A party seeking modification of spousal maintenance (or changing alimony) has the burden to show a substantial change of circumstances, since the time maintenance award was set, and that these changes render the award unreasonable or unfair. See Hecker v. Hecker, 568 N.W.2d 705, 709 (Minn. 1997). The terms of a maintenance award may be modified upon a showing that there has been a substantial increase in the gross income of a maintenance recipient. See Minn. Stat. § 518A.39 subd 2(a)(1). But what happens when the party (either the recipient or the payor) chooses not to work to his or her earning ability?
Potential income can be considered
Even in cases where a recipient or payor of a maintenance award has no (or limited income) potential income can and should be attributed to a party. Recent case law suggests that a permanent maintenance recipient should be required to contribute to living expenses commensurate with earning capacity. Passolt v. Passolt, 804 N.W.2d 18, 25 (Minn. Ct. App. 2011). In cases where a spouse fails to provide for his or her reasonable needs, a court is not prohibited from attributing to the recipient, the income which could have been produced by reasonable effort. See Hecker 568 N.W.2d at 710. By attributing this income, the Court does not have to find bad faith. Instead the Court need only consider the relevant factors for an award of maintenance; which includes one’s ability to meet his or her needs independently. See Minn. Stat. § 518.552. In considering an award of spousal maintenance, a Minnesota Court, in accordance with Hecker and Passolt, should consider the ability of a maintenance recipient to meet her needs independently, and attributes to the recipient the income that could be produced with reasonable effort; whether the recipient is earning the income or not. If that is the case, then a Court may have the ability to consider income that a maintenance recipient or payor is choosing not to earn, and may even consider modifying a maintenance award based on that potential income.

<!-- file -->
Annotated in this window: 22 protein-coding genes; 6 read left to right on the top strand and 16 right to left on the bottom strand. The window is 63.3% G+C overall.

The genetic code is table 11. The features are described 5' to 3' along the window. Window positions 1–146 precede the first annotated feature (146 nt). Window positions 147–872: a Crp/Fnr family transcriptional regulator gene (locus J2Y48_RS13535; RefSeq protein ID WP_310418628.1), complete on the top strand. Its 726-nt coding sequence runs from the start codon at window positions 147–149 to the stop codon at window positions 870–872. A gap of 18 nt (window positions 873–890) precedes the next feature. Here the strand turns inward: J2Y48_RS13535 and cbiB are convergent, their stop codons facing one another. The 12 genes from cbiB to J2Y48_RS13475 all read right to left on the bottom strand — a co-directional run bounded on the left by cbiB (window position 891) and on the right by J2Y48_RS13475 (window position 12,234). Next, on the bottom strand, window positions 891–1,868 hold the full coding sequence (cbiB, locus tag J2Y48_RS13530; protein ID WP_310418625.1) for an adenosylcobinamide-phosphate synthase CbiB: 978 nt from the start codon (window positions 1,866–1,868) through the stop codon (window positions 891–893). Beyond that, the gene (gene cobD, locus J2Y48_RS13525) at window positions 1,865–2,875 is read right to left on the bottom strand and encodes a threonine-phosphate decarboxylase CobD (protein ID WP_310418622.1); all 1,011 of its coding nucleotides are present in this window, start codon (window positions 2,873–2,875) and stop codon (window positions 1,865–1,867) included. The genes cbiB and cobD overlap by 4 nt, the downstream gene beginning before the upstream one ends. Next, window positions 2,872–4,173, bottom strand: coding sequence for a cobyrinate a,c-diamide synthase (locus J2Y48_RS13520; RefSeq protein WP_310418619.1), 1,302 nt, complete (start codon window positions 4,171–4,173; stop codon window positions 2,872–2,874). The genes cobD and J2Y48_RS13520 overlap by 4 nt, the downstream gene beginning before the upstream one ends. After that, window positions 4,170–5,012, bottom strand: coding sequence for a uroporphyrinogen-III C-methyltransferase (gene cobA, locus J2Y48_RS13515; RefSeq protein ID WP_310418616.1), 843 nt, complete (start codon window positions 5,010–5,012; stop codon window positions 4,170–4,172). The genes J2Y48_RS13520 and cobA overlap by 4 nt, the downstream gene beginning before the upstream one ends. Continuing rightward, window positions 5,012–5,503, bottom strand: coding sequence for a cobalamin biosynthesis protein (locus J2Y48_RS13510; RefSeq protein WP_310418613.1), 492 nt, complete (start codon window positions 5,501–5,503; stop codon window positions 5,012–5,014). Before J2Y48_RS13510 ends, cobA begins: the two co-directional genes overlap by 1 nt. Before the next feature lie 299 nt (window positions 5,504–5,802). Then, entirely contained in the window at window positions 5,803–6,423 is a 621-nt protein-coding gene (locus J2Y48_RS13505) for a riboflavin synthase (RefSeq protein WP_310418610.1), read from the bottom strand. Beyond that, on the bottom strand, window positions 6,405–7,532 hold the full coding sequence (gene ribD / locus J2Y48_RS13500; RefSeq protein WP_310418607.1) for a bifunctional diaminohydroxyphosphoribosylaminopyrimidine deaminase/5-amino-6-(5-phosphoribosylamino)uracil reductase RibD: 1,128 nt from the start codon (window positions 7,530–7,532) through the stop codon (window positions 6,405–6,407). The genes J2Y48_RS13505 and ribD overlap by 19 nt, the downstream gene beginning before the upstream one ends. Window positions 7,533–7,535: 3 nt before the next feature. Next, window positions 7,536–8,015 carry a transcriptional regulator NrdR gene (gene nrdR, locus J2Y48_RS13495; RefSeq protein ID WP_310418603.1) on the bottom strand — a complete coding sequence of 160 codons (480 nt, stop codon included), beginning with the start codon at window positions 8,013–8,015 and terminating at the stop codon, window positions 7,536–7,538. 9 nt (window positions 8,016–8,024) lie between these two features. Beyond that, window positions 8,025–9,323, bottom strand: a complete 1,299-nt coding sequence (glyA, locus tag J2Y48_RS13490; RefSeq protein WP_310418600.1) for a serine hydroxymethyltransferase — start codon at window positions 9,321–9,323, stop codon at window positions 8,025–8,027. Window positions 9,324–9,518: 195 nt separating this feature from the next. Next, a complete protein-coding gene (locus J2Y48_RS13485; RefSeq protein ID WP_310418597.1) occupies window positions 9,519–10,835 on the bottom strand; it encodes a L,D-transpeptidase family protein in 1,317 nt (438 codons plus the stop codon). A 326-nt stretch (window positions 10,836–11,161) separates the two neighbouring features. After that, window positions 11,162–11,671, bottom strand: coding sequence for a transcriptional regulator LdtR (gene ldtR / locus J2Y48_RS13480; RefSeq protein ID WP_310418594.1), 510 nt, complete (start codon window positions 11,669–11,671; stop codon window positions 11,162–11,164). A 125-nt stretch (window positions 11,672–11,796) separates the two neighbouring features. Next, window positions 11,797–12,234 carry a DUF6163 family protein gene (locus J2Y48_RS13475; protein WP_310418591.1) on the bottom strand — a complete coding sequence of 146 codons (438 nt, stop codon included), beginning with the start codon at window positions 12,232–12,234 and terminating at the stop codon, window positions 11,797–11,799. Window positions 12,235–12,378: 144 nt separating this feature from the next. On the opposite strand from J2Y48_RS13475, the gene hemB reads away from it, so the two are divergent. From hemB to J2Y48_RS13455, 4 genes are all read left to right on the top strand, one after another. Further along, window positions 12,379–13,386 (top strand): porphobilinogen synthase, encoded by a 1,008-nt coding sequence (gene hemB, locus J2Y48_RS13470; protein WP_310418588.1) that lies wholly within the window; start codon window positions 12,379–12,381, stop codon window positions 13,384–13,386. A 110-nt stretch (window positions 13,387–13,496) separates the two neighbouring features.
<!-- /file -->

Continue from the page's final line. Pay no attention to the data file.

Questions about changing alimony?
If you are going through a divorce and want to know more about spousal maintenance (alimony) changes, or simply want to learn more about the Minnesota divorce attorneys at Alithis Family Law, contact our office for a free consultation about your specific situation.